National Nursing and Rehab provide intravenous (IV) therapy services and maintenance. In essence, IV therapy is used to instill a substance directly into the blood system via a vein. The types of substances requiring the use of an IV include:

  • Nutritional Fluids
  • Medications
  • Sedatives
  • Electrolytes
  • Blood Transfusions

Many medications come in both IV and oral form. However, a medication that is given directly into the blood system via an IV line is absorbed much quicker and takes effect faster. In essence, giving medications and fluids intravenously is the quickest form of delivery.

The most common locations for placing an intravenous catheter are the veins in the lower crook of the elbow and the hand. However, a catheter may be placed in a variety of other locations depending on the type of medication being delivered, accessibility of the vein, age of the patient, and length of required IV fluids and/or medications.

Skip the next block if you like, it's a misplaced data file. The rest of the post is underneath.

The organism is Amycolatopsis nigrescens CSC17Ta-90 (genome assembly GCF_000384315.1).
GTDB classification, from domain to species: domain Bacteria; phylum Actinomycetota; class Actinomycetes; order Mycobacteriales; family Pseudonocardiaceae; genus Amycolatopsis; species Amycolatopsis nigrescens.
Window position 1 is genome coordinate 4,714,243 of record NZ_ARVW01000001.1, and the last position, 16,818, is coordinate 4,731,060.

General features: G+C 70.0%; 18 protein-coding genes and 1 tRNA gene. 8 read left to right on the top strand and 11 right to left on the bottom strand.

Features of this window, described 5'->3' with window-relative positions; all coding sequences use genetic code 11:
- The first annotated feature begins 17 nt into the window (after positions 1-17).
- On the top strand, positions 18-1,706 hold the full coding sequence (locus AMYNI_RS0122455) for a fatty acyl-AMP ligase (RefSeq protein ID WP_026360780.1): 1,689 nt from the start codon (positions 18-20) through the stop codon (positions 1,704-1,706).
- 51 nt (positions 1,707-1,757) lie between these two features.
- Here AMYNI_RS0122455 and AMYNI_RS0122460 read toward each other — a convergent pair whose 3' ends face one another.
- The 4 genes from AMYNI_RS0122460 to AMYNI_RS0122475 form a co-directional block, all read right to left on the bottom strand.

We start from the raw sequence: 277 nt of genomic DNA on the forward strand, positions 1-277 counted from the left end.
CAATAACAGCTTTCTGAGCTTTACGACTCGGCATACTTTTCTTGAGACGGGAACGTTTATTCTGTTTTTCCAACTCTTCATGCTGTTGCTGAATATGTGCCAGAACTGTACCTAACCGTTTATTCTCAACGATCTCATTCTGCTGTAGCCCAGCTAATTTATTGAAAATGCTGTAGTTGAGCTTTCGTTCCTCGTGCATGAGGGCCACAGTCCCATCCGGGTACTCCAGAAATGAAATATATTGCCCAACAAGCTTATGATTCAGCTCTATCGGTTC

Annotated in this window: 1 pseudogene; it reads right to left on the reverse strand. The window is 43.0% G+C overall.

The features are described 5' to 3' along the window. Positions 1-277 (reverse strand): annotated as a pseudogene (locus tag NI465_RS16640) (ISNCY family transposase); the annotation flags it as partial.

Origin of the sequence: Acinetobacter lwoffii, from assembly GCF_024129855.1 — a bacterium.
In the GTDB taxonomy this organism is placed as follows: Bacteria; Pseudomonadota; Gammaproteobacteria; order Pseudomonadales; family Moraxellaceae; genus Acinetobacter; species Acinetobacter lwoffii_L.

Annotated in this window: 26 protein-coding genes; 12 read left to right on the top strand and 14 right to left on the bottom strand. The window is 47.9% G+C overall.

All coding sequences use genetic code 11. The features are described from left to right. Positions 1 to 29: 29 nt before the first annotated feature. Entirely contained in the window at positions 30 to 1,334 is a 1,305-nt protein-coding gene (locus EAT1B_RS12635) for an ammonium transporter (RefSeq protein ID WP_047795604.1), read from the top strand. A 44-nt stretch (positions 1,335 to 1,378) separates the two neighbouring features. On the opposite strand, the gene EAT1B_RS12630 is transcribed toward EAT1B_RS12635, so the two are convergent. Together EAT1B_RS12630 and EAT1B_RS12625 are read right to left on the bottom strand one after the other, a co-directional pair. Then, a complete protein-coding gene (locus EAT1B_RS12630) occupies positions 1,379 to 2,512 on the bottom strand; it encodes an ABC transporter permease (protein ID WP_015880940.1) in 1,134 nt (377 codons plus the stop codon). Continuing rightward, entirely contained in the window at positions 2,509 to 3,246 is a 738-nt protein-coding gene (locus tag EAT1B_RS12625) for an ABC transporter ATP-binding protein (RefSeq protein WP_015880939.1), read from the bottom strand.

IV Maintenance

If an individual is receiving intravenous medications or fluids, it is important that the IV line and catheter are maintained. The IV line can get twisted, causing a kink in the line, and the failed delivery of appropriate medications. Also, if an IV line gets caught and pulled, it can ruin the integrity of the intravenous catheter.

Ensuring the catheter is viable and is properly placed inside the vein is also important. NNR’s home care nursing staff will ensure that the patient’s IV catheter is correctly placed or will replace the intravenous catheter if needed. Many times, specific medications cannot be mixed and given through the same IV line or bag. Therefore, a nurse can place a separate IV catheter in order to properly deliver medications.

IV Drip

If a patient is receiving vitamins, minerals, or other nutritional substances via a continual IV line, it is called a drip. The home care nurse ensures that the fluids are being properly administered at the correct rate. This is also called a flow rate. During intravenous therapy, the nurse ensures that machinery is working properly, the flow rate is maintained or adjusted as needed, and medications are being delivered properly.

For more information on National Nursing and Rehab services or career opportunities, contact us at 855-463-4584

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